Once Upon a Time: ‘Hanna’ Is a Bloody Fable

Once upon a time, there was a beautiful princess. Her mother the queen had been killed by an evil witch, and she and her father the king had been banished to a faraway land of ice and snow. Here the princess learned to be strong, to survive the wild, to hunt and to hide. And she learned to fight. And when she was ready she returned to the land of her birth to face the evil witch and avenge her mother’s murder. And the princess lived happily ever after.

Or something like that.

In director Joe Wright’s action thriller fairy tale follow up to Pride & Prejudice, Atonement, and The Soloist, the princess is Hanna (Saoirse Ronan), a 16-year old girl raised in isolation in the frozen wastes of Finland. She’s trained by her father (Eric Bana), not so much a king as an ex-CIA operative, trained to be an assassin for the sole purpose of killing the witch Marissa (Cate Blanchett), also CIA but from higher up the food chain, who murdered her mother years ago.

Ronan, who cut her teeth in Wright’s Atonement, is a force of nature here. She is at turns as cold and ruthless as any silver screen assassin, able to use her apparent childlike helplessness to lure a target in for the kill, and genuinely wide-eyed and innocent, quite literally seeing the world for the first time. And she is equally as believable and compelling an actress in both roles. The film is an odd mix of Bourne-style spycraft and the sort of art-house coming of age stories usually associated with Focus Features. It’s a beautiful film to look at, though I have to dock it some points for it’s use of handheld camera at times. Though it never even comes close to the stomach-churning excess of any of the Bourne films, it’s still frustrating to have such an elegantly shot work sullied by the ubiquitous shaky-cam nonsense that Hollywood is so damned obsessed with in recent years.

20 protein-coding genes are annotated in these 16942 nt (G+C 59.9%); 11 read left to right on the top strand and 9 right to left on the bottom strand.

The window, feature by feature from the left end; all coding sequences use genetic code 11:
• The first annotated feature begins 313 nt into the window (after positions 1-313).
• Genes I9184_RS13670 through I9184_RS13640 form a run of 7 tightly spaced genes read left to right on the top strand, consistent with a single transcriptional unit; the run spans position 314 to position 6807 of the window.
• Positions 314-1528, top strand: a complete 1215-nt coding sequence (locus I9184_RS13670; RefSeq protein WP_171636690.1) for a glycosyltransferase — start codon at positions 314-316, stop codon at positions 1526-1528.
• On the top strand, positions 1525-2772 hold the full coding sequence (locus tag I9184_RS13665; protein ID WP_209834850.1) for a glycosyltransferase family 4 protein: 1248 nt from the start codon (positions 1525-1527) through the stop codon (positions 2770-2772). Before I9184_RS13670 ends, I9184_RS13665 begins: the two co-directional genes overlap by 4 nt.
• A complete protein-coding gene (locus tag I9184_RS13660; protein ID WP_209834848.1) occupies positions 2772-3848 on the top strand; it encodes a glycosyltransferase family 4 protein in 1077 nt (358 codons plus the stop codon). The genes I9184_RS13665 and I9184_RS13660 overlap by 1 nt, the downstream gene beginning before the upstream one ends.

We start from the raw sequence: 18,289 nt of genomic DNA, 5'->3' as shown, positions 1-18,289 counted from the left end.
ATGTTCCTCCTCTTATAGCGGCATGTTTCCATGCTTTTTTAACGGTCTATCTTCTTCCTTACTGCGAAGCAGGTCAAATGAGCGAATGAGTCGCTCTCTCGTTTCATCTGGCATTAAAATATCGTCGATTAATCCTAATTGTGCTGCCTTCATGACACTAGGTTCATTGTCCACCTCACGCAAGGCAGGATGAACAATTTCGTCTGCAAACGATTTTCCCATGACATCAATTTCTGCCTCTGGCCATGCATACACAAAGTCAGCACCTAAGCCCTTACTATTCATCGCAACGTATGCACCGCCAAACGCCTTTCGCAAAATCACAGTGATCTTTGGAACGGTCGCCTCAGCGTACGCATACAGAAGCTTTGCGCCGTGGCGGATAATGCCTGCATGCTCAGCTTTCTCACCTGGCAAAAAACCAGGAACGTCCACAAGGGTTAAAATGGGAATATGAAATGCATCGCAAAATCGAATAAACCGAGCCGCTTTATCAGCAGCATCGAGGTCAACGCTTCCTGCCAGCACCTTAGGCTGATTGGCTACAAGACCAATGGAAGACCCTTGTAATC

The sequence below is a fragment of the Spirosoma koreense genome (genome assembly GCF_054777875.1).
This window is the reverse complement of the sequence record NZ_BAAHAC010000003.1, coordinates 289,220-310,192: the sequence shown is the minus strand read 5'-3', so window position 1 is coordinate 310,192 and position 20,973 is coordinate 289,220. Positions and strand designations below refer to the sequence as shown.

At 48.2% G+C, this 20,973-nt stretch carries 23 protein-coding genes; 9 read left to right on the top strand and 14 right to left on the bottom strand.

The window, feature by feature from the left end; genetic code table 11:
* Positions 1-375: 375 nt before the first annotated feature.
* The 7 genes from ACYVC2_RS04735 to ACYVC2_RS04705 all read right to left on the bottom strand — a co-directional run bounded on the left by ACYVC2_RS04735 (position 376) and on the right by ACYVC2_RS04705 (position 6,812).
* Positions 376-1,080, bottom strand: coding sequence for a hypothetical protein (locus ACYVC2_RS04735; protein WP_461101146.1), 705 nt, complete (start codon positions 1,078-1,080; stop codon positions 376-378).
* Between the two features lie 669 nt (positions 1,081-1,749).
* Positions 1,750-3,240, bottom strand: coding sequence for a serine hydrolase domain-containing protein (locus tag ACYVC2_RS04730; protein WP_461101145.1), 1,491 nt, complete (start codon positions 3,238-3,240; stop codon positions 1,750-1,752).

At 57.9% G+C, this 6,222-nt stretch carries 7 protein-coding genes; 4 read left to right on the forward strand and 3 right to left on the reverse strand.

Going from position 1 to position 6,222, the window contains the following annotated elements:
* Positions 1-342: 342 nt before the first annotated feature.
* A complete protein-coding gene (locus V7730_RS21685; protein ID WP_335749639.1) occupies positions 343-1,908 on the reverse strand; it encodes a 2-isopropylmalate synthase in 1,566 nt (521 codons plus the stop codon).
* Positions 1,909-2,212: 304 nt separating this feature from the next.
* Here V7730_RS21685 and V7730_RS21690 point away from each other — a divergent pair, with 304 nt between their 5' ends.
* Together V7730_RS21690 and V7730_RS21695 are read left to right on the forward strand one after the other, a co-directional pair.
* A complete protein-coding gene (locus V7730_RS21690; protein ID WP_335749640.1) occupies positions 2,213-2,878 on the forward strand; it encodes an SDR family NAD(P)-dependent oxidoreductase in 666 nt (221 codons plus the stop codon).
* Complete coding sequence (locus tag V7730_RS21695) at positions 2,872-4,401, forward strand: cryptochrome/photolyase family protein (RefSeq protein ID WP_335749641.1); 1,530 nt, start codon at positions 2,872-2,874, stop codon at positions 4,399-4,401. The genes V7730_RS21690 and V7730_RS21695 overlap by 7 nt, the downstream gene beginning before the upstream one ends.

Though pale and waifish Ronan is hands down the star of this piece, her co-stars do some great work as well, with Blanchett as the frigid bitch villain a particular joy. Her faux Southern accent could have been distracting, but instead adds to the mask of humanity she tries to wear to conceal her monstrousness. Eric Bana as Hanna’s well-meaning if morally questionable father does a fine job, though I find he’s kind of just playing a role he’s played many times before. Still, he has some touching moments with his daughter, and at least one impressive and explosive ass-kicking scene. (Though Ronan could still take him, I’ve no question.)

If I had to nitpick the film, in addition to the handheld camerawork I mentioned above, I’d say that having the sort of fairy tale parable wrap up at an abandoned amusement park which includes a gingerbread house and an actual, giant Big Bad Wolf figure was just a tad on the nose. And once the story goes where you pretty much expect it to go it just kind of… stops. It felt rather sudden.

But those really are just nitpicks. All in all I really enjoyed this film.

Rated: PG-13

Length: 111 Minutes

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